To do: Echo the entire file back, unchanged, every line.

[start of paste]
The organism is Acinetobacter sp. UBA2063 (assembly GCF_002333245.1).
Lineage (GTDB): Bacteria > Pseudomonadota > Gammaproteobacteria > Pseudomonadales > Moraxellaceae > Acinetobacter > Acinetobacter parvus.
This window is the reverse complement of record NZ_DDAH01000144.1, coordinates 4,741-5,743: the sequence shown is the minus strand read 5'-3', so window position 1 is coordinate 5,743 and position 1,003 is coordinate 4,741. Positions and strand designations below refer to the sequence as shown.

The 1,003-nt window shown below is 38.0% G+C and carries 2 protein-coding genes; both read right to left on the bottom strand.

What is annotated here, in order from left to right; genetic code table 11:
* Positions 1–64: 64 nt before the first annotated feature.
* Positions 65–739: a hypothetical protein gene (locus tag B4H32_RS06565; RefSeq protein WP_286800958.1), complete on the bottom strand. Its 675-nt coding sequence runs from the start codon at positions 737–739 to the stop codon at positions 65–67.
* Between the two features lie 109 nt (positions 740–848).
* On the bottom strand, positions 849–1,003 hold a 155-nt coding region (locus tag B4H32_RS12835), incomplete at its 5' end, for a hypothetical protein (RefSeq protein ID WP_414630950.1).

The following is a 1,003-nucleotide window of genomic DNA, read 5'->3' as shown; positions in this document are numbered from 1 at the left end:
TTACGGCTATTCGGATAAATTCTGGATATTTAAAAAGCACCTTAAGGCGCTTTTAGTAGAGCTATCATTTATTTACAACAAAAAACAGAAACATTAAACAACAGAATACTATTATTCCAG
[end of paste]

The organism is Acinetobacter sp. UBA2063 (assembly GCF_002333245.1).
Lineage (GTDB): Bacteria > Pseudomonadota > Gammaproteobacteria > Pseudomonadales > Moraxellaceae > Acinetobacter > Acinetobacter parvus.
This window is the reverse complement of record NZ_DDAH01000144.1, coordinates 4,741-5,743: the sequence shown is the minus strand read 5'-3', so window position 1 is coordinate 5,743 and position 1,003 is coordinate 4,741. Positions and strand designations below refer to the sequence as shown.

The 1,003-nt window shown below is 38.0% G+C and carries 2 protein-coding genes; both read right to left on the bottom strand.

What is annotated here, in order from left to right; genetic code table 11:
* Positions 1–64: 64 nt before the first annotated feature.
* Positions 65–739: a hypothetical protein gene (locus tag B4H32_RS06565; RefSeq protein WP_286800958.1), complete on the bottom strand. Its 675-nt coding sequence runs from the start codon at positions 737–739 to the stop codon at positions 65–67.
* Between the two features lie 109 nt (positions 740–848).
* On the bottom strand, positions 849–1,003 hold a 155-nt coding region (locus tag B4H32_RS12835), incomplete at its 5' end, for a hypothetical protein (RefSeq protein ID WP_414630950.1).

The following is a 1,003-nucleotide window of genomic DNA, read 5'->3' as shown; positions in this document are numbered from 1 at the left end:
TTACGGCTATTCGGATAAATTCTGGATATTTAAAAAGCACCTTAAGGCGCTTTTAGTAGAGCTATCATTTATTTACAACAAAAAACAGAAACATTAAACAACAGAATACTATTATTCCAG